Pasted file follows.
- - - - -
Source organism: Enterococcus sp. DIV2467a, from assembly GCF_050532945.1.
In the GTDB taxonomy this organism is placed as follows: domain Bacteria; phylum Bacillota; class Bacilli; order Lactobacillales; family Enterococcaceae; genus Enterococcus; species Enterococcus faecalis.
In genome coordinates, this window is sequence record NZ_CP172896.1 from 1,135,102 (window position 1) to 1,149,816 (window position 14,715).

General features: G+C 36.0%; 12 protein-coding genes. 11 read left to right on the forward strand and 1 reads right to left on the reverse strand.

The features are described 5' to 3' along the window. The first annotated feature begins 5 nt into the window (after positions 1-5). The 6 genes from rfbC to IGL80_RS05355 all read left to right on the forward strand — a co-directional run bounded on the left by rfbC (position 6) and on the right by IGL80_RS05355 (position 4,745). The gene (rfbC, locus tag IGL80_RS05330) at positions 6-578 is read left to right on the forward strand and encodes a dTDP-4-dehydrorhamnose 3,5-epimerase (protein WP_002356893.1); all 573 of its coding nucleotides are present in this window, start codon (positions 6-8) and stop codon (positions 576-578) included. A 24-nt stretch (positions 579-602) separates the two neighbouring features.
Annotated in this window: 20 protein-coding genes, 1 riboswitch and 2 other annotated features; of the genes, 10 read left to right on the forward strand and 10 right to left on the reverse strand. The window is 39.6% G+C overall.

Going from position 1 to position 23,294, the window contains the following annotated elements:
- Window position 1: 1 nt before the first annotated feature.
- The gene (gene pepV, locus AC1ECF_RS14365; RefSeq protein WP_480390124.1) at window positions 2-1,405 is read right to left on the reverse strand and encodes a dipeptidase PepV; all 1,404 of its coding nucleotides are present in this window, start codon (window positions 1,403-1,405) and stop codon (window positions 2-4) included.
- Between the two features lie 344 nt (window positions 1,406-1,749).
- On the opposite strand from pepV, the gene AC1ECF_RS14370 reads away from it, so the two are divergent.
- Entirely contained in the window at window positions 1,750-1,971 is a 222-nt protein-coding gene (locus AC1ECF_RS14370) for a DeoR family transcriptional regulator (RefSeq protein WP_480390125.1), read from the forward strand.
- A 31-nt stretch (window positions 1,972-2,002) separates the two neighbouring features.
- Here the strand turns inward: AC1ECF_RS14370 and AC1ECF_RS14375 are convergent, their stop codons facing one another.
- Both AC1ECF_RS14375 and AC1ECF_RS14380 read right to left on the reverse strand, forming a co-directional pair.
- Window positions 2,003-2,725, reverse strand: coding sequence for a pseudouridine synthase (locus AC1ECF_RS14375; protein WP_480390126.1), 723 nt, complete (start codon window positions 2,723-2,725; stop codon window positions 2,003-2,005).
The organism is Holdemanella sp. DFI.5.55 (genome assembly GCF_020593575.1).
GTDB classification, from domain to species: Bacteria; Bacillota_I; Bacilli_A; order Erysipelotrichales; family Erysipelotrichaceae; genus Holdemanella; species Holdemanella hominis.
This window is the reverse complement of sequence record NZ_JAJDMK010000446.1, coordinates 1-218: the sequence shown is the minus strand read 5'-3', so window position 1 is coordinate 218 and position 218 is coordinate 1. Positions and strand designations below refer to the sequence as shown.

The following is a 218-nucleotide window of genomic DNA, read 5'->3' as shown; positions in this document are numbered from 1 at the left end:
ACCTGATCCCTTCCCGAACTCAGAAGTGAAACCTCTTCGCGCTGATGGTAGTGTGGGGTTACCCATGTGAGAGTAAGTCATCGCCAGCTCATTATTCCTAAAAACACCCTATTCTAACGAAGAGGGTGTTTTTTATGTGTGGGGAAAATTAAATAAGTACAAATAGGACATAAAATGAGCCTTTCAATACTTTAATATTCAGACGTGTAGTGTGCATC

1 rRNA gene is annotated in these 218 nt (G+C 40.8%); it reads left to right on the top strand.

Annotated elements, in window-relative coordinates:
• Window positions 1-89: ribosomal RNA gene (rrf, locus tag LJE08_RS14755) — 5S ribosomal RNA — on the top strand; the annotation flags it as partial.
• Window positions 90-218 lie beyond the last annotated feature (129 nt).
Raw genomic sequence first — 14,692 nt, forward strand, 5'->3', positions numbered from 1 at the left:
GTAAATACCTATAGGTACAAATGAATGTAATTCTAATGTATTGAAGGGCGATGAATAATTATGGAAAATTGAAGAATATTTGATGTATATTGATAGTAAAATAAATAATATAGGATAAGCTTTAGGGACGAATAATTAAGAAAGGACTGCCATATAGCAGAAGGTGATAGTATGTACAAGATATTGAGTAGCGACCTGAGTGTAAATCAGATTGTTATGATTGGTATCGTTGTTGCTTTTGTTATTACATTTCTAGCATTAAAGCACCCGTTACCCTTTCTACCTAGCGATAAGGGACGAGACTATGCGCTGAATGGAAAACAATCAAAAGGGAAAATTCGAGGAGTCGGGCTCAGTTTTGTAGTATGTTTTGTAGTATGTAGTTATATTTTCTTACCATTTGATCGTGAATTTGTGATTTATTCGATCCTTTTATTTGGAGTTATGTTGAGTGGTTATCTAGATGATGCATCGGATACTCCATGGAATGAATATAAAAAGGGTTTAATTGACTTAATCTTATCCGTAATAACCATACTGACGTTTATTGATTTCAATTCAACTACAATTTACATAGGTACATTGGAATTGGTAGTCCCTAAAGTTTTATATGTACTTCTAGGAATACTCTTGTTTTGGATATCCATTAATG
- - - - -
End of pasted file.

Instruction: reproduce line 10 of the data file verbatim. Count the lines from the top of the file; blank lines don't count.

- Between the two features lie 344 nt (window positions 1,406-1,749).